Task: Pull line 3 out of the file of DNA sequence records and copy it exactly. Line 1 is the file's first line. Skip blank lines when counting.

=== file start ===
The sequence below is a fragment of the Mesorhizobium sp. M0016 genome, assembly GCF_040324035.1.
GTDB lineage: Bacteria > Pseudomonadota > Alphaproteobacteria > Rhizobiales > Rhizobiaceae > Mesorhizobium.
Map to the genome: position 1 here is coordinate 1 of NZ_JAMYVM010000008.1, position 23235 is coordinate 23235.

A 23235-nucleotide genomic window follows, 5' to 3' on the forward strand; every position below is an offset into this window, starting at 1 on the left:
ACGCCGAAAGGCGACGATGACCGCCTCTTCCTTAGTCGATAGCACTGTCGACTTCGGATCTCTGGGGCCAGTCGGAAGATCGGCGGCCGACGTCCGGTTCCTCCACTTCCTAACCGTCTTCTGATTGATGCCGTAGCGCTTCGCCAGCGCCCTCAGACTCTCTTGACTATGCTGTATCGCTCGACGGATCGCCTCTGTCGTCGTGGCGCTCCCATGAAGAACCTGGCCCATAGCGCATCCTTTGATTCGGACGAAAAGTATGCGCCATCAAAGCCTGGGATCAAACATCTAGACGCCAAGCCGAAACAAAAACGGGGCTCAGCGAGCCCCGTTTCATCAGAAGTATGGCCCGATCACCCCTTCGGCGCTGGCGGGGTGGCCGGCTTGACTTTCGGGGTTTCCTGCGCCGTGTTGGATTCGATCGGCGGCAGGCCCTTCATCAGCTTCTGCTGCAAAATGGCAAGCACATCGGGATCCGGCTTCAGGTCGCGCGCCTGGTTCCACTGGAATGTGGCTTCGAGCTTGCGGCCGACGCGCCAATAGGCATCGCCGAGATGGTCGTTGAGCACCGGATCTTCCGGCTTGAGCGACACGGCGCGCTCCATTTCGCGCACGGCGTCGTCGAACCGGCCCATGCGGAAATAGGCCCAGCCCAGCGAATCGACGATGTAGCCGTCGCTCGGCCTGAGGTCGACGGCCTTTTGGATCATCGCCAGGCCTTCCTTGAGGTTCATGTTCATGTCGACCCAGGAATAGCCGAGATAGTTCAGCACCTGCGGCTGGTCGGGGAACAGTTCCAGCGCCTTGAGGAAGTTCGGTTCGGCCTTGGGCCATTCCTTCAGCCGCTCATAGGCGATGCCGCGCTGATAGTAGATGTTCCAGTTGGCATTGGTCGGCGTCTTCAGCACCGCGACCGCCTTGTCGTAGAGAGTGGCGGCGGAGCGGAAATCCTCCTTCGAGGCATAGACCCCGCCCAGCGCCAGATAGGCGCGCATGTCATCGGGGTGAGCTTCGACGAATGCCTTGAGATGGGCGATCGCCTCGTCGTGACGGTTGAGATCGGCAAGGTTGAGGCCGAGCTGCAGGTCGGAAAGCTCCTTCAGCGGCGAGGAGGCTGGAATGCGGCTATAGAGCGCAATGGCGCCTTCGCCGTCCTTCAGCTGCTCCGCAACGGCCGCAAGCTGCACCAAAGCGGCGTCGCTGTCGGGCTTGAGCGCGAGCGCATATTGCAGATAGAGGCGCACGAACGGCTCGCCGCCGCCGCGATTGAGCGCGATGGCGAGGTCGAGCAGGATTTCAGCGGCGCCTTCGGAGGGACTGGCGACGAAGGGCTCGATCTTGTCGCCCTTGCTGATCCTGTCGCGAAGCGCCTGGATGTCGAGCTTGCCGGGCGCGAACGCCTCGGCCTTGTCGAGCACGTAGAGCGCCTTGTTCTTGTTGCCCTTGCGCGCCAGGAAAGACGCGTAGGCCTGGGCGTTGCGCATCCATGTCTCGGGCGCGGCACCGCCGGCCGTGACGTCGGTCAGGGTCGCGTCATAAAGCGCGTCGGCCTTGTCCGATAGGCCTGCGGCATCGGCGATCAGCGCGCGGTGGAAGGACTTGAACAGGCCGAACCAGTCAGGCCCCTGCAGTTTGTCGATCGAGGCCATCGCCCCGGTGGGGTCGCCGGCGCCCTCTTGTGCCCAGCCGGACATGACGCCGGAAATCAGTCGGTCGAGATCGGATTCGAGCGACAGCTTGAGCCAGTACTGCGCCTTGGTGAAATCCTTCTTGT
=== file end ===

Map to the genome: position 1 here is coordinate 1 of NZ_JAMYVM010000008.1, position 23235 is coordinate 23235.